Living in the Projects
The simplest solutions to problems give no clue to the complexity for their determination.
Head of the list, the head.
Counting the number of needed improvements to the venerable Sunmar Mobile composting commode is a worthy endeavor. Even though the unit has been around for decades, is appreciated and of thoughtful design, it has its shortcomings.
Finding solutions is easy but making those solutions small, energy efficient, simple, user friendly, and automatic while occupying the same foot print, is a most contemplative task. The task and machinations, I will spare you. Suffice it to say there is now a solution that should allow the '1' user unit to work for at least two full time users on the boat.
|A few pieces have been added most of which go unseen in this picture.|
All the individual parts work singly and as a complete system.
The effort now is to connect all the parts and wires in a workman like manner and field test the head. One of the unique modifications was to elevate the voltage to the liquid evaporator section from 12 volts DC to 24 volts DC while completely removing the 110 volt AC heater. This cuts out the loss from inverters and larger 12 VDC cables. The base voltage for the whole boat is now 24 VDC with only the microwave, AC units & TV as 110 VAC (inverted) from a 24 VDC full sine inverter.
From the roof top, to power all of the systems aboard, are the new photovoltaic (PV) modules. The PVs are made by an American company noted for their quality, performance and longevity of product. The new modules are lightweight, thin and slightly flexible. Some folks say they can be walked on but I would no more walk on a PV than I would intentionally walk on somebody's clear plastic deck hatch.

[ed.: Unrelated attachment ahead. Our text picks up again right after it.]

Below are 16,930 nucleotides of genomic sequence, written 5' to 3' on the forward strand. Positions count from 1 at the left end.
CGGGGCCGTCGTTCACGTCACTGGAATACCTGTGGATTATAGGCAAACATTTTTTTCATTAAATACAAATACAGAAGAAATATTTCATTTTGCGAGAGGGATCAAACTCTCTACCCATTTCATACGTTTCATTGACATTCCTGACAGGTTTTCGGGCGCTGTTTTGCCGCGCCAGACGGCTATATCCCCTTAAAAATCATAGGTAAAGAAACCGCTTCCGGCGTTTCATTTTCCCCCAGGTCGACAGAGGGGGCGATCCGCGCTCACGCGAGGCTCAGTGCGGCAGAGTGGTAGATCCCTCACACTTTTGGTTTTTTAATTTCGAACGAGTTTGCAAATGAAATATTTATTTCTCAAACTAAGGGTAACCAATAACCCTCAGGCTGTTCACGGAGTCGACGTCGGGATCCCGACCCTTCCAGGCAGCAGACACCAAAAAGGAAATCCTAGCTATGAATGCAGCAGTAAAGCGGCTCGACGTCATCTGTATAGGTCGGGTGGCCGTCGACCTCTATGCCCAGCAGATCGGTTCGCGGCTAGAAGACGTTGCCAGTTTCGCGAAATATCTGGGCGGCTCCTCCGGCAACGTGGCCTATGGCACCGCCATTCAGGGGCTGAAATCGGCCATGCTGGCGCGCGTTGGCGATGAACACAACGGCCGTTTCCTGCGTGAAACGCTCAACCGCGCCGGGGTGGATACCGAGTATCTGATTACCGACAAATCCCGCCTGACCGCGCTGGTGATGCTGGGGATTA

Testing and mock up of the roof frame system is underway with the main idea of the entire roof array being divided into three or four panels of modules, allowing them to be removed in about one half hour. That means the 40 modules of 100 watts can be stowed for long term while in the slip or stowed in case a major storm is approaching. The whole bundle will fit in the two shallow roof containment areas that are now atop the boat roof. For longer storage the whole folded array can be placed inside the boat. Stacked, all four array panels would total about 8 inches deep, occupy a twin bed and weigh about 160 pounds.
The key is the framing, articulation, folding, wiring, assembly, layout and access of the 40 modules to be linked. An origami project indeed that involves strong, lightweight hinges, quick connects and rapid, strong frame attachment points.
There is much to do this winter that was not helped by being physically sidelined this summer. No major ailment or problem, just enough 'stuff happens' to put a crunch on the schedule. I can now see some light at the end of the tunnel, it is not a freight train and probably stays lit from storing solar energy.
Keep the faith.